Lets blog the real stuff. The undistorted truth. the truth which mr brown himself did not address. The real stuff that riled MICA. The points that caused Bhavani, the proxy of Lee Boon Yang, to attack mr brown.

What really led MICA over the boil was this. All the election predictions of the Opposition Parties are coming true. In the Opposition rallies, they mentioned that after GE06, public transport hikes would go up. Yes, we have that. The main taxi company has raised prices. Expect the other taxi companies, the bus companies and the trains to follow. Higher household electricity prices, another topic raised by the Opposition Parties in GE06, and yes true enough, within less than two months we have it.

Bhavani was distorting the truth when she said that higher oil prices meant these price hikes were inevitable. In the elections, these examples were raised not just to nettle the PAP. They were raised to address the issue of cost of living. Among the parties, probably WP was most systematic in offering counter-plans to address such increases in living costs. These were scoffed at by the PAP. Now Bhavani comes back and says that Progress Package was meant to defray these rising costs. That the Progress Package can last Singaporeans the next 4 years to the next elections to handle these price increases.

Bull shit.

Means testing. now we have an actual example of a Singaporean caught in between this concept of means testing. Dealt an unfair hand by the law of statistics. Rather than address the problem and acknowledge the limitations of means testing, Bhavani attacks the integrity of mr brown. Imagine, when means testing comes into play for allotment of C class hospital wards. A point repeatedly raised by the WP in GE06. what then? Progress Package was meant to cater for this too?

Bull shit.

mr brown was partisan? Hardly. This blog entry is what it means to be partisan. This blog entry tells you that all the PAP rhetoric in GE06 cannot stand scrutiny. This is why they did not dare address nor answer the questions raised by the Opposition parties then, because deep down they knew it was coming true. As Bhavani says, it was inevitable. The point of inevitability is this, what then are you, as the Government of Singapore, as the elected representatives, doing to address this inevitability? this was a question raised repeatedly in GE06 but was met with evasive answer after another. Who then was shirking the responsibility of coming up witb solutions to issues raised? Did these issues go away with the end of GE06? No Bhavani, these issues are still here in singapore, with Singaporeans.

Bhavani wants to talk about being partisan? Why then is HDB, an organisation in charge of public housing for all Singaporeans practising partisan politics, partisan policies? Why are Singaporeans residing in non PAP wards not given equality in treatment? Its not there is no money. Remember the obscene amounts of money dangled in front of hougang and Potong Pasir? the tens of millions? what is partisan politics, what is partisan policies?

The udistorted truth is this. After having won the Mandate to rule, unpopular policies can be pushed through with ease. Raising prices across the board, from transport to cigarettes, can be effected with no political cost.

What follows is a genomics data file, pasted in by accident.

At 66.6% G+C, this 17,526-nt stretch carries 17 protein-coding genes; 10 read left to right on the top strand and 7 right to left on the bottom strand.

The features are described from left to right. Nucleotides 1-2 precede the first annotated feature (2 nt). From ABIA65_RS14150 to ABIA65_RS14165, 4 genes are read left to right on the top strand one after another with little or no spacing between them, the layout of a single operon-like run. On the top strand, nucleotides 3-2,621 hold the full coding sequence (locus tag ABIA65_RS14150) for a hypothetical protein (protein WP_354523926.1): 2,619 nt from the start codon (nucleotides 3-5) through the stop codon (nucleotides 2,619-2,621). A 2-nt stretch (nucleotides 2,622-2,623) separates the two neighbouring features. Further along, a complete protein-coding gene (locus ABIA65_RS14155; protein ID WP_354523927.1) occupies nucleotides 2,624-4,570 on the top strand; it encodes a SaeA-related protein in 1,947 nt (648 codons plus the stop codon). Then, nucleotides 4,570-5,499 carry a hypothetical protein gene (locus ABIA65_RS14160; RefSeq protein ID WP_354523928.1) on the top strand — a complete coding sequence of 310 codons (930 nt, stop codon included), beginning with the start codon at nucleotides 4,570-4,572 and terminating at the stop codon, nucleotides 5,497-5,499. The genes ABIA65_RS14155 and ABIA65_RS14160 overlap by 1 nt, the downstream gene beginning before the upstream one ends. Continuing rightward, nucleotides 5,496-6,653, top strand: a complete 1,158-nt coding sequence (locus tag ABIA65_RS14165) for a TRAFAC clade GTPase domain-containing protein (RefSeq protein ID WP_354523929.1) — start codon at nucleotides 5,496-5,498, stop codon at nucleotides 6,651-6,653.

My father says : the government raises the prices of cigarettes and more people are dying from lung cancer. Why? Because everyone is switching to the cheaper alternative of filter-less hand-rolled cigarettes. That is a fact. who wins? government because at least they earn money. This is true coffeeshop talk. And you know what? Me, a professional with multiple degrees believe him. Maybe thats why they are targetting the coffeeshops too, restricting the space of people who drink, smoke and relax at coffeeshops, because they talk too much and have no concrete solutions. Unconstructive.

This is the ruling party in its naked self. Not the party in the year before GE, when it is all smiles and forgiveness, when it becomes caring and generous. As they lull Singaporeans into forgetting.
This is polemics, this is partisan and I am not ashamed of this entry.

Quote of the Day --

"How strange, I never would have thought the truth would make you angry". Truth she thought. As terrible as Death, but harder to find." -- Philip K. Dick, The Man in the High Castle

Monday, July 03, 2006

O Bhavani

In Singapore, when the Government says you are distorting the truth, and you are dressing up polemics as analysis and that you are speaking in a calculated manner to foster despondency and cynicism, that you are hiding behind a pseudonym, exploiting access to the media to champion political issues, such accusations are usually targeted at Chee Soon Juan, James Gomez and the other Opposition politicians who irritate the ruling party tremendously.

No. This time round, they are targeting these accusations at Mr Brown. Yes, the blogger Mr Brown, and the owner of browntown in the pre-blog days.

In a letter dripping with sinister undertones and implied intimidation, which is the other ever-present hallmark of our Government other than its smiling and happy public face, Mr Brown was given the Catherine Lim treatment. Yes the Catherine Lim treatment which gave birth to the famed lexicons of political speak in Singapore : "OB markers".